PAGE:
Theresa Culletto, better known to pupils and fans as the Vineyard Baker, is prone to long and yeasty digressions.

Ms. Culletto's new book is titled Beautiful Bread. — Zivah Solomon

In an interview with the Gazette this week about her first cookbook, Beautiful Bread, Ms. Culletto meandered through tales of bread baking and history, expounding on the international variations of flatbread and the history-changing invention of the Parker House roll.

But those digressions are all part of Ms. Culletto’s ethos, a legacy enthralled by the magic of bread. After 40 years as a baker on the Vineyard, teaching dozens of courses and selling thousands of loaves, Ms. Culletto’s new book is the culmination of that passion and her mission to spread it.

“I love discovering the world through bread,” Ms. Culletto said. “I honestly just wanted to pass along really good bread. I feel bad for people who buy bread in the store.” 

Ms. Culletto’s love affair with baking began as a child, watching her grandmother make traditional Slovakian kolache bread.

“I would sit in her kitchen and watch her,” she said. “It was just part of the natural order of things.”

Her interest was bolstered at the age of seven when she was gifted an Easy-Bake Oven. She quickly worked her way through all the materials included, before developing her first original recipes.

Later on, while raising four boys as a single mother on the Vineyard, baking bread became a way to make ends meet.

“In order to keep the family together and keep everything going, I was making them bread,” she recalled. “I knew what really good bread was, and I didn’t want them to be denied that.”

But word of Ms. Culletto’s skills soon spread beyond her household, with friends and potluck-goers encouraging her to take her baking retail. With the help of a donated oven and “the oldest Hobart mixer in the world,” she brought that dream to fruition, selling loaves to Cronig’s and Morning Glory Farm, as well as at her own farmers’ market stand.

It was a true family business, she recalled.

“Those poor boys...they would be down in the living room playing Nintendo, and I’d say ‘Alright, time to rack and bag,’” she said, adding that her sons always got crusty bread out of the deal.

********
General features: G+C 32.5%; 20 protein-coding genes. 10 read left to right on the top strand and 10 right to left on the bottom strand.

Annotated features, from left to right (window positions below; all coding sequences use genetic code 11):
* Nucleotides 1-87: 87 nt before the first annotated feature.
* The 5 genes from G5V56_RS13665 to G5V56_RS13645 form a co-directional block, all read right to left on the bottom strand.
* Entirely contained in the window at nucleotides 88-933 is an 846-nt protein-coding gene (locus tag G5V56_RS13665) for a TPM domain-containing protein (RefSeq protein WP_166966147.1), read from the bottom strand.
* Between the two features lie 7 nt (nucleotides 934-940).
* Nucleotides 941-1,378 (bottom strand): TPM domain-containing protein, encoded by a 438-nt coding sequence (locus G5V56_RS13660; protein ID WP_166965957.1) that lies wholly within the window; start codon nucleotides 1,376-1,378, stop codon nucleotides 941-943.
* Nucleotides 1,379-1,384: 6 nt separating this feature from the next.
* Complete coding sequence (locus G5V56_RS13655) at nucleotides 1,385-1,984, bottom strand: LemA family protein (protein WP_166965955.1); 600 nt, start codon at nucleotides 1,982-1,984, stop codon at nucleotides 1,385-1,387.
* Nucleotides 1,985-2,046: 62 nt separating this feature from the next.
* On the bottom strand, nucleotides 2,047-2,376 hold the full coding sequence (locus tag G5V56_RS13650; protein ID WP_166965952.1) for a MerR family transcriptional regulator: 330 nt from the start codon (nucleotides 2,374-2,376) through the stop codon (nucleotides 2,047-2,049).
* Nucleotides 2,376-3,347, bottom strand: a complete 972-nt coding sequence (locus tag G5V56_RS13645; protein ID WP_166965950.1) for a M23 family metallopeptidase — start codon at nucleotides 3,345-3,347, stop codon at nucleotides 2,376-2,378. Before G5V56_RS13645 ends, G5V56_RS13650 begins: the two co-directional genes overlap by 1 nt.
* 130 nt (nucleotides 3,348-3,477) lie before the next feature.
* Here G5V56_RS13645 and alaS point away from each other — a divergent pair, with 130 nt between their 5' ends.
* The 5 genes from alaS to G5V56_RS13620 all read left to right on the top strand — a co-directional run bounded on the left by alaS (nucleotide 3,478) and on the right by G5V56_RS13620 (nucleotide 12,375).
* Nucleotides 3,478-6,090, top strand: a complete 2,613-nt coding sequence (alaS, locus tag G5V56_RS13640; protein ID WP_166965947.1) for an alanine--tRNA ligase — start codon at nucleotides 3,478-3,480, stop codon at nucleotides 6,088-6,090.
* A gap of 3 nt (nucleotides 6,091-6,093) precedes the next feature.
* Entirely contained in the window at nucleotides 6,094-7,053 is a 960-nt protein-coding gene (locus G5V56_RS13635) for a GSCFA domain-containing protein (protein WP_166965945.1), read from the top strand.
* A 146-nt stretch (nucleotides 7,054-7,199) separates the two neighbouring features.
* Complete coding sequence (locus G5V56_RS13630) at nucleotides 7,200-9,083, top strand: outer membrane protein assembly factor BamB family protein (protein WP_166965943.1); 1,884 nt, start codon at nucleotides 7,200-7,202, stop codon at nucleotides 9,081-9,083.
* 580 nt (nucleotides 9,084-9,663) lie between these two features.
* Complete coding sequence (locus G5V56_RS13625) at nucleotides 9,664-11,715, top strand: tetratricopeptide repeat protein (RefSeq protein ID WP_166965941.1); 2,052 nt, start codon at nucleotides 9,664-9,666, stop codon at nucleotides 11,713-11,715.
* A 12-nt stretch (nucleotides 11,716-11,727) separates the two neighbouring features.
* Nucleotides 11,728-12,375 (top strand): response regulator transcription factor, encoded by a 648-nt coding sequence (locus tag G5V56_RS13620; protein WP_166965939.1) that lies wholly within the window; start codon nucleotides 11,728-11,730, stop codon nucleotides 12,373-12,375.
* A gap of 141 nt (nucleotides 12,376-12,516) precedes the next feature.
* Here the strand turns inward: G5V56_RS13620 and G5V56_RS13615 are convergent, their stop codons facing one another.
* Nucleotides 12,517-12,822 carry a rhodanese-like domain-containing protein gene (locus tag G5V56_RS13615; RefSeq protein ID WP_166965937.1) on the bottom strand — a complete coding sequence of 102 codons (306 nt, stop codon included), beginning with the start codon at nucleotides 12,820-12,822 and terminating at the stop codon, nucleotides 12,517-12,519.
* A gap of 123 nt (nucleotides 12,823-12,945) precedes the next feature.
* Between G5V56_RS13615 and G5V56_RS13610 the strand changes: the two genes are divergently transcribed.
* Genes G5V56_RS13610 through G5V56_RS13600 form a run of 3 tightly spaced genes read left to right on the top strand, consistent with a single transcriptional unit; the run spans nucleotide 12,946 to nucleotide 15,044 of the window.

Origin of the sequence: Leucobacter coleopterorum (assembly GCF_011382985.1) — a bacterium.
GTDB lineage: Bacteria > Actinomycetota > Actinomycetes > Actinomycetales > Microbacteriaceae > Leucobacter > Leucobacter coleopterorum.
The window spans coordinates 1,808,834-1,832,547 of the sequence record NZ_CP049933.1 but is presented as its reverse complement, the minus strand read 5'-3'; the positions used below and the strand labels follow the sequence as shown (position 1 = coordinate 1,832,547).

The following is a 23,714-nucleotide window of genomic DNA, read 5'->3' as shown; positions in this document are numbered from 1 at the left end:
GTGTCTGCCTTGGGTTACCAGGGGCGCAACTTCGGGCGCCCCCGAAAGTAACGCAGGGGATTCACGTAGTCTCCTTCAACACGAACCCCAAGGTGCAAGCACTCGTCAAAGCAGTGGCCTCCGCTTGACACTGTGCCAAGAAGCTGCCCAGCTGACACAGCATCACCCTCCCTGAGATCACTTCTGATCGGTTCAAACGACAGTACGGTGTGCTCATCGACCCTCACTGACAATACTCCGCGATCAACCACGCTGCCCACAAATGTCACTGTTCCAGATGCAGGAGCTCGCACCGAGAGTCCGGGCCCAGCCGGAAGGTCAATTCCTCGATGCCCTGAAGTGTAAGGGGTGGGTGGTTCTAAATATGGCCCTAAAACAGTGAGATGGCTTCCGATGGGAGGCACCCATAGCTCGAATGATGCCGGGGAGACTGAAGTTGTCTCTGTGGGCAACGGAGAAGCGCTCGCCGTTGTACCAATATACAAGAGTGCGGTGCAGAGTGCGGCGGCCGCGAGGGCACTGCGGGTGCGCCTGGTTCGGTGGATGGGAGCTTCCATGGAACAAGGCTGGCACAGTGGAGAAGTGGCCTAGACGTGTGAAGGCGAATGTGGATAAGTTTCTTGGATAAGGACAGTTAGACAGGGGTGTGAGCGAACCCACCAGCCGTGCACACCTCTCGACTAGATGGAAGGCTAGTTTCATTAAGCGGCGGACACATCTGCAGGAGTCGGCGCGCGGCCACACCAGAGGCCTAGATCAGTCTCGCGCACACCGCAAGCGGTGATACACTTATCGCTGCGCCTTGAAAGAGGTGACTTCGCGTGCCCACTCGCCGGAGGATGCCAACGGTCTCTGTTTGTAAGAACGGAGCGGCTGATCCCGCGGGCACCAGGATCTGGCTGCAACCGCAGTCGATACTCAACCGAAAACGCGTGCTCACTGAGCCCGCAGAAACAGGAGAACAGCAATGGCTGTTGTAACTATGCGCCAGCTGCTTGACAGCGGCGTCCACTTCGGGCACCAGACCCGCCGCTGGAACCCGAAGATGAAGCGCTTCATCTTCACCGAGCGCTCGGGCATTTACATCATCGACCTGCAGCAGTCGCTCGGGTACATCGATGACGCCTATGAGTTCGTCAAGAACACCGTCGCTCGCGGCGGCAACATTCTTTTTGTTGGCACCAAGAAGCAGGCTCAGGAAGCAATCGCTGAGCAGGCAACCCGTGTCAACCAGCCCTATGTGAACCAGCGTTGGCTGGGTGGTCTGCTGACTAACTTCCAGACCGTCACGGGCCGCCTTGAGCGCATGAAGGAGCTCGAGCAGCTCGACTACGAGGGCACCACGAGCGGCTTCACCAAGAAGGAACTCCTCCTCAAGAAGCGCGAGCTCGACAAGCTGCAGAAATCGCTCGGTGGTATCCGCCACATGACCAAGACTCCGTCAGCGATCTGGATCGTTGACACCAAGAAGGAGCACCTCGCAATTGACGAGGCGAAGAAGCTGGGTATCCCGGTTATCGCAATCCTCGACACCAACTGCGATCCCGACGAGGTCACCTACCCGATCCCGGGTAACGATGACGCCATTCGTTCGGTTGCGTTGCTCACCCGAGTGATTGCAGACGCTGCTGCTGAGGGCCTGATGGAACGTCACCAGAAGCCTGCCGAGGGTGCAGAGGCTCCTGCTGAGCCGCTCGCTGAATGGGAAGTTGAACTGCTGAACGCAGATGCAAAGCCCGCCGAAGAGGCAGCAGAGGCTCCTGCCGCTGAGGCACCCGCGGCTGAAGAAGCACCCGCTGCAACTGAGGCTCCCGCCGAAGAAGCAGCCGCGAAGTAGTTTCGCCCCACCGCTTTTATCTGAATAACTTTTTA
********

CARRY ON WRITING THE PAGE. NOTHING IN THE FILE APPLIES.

Later, Ms. Culletto scaled back her baking after she took a job at the hospital, but the itch to spread her love of loaves never went away. Ms. Culletto approached ACE MV with a plan to teach adult baking classes.

“I bribed them, I went over there with a basket full of treats and croissants,” she said. “I gave them a proposal, I said, ‘You need a bread baker, you need bread baking courses, I want to teach.’”

Ms. Culletto first taught at ACE MV and now teaches regular classes at the Farm Institute.

Floral leaf designs lead the way. — Zivah Solomon

It was at one of those classes, teaching Italian focaccia-making, that Ms. Culletto debuted the technique that is the basis of her cookbook: using sliced veggies and herbs to create elaborate floral loaf designs.

“It was Valentine’s Day, so I said ‘Let’s all decorate a loaf for our sweetheart,’” she said. “That was the last class before Covid.”

As her classes came to a halt during the pandemic shutdown, Ms. Culletto decided to try promoting her technique online.

“It was about the stay-at-home projects,” she said. “I literally had no clue what I was doing. I opened up social media and said, ‘Hey, stay at home and here’s a fun project for beginner bread bakers.’”

Her project found immediate viral success.

“I gained 23,000 followers in one day,” she said, and her recipe ended up in The New York Times and on Good Morning America. Soon after, a publisher approached her about making a cookbook based on her floral focaccia — a dream come true for Ms. Culletto, who owns more than 100 bread cookbooks.

Focaccia, said Ms. Culletto, was the perfect topic, an easy bread for beginner bakers to practice their skills.

“I always recommend that people work with your hands first, because your hands are teaching your brain things,” she said.

Now that her first book is out Ms. Culletto plans to double down on her baking education, to get “fully immersed in all things bread.”

Her philosophy goes back to the word companionship, she said, and its Latin root pan, which means bread.

“We all have companions and people that we like to be around, and the word . . . it means to share bread,” she said. “It’s all about sharing good bread with good people.”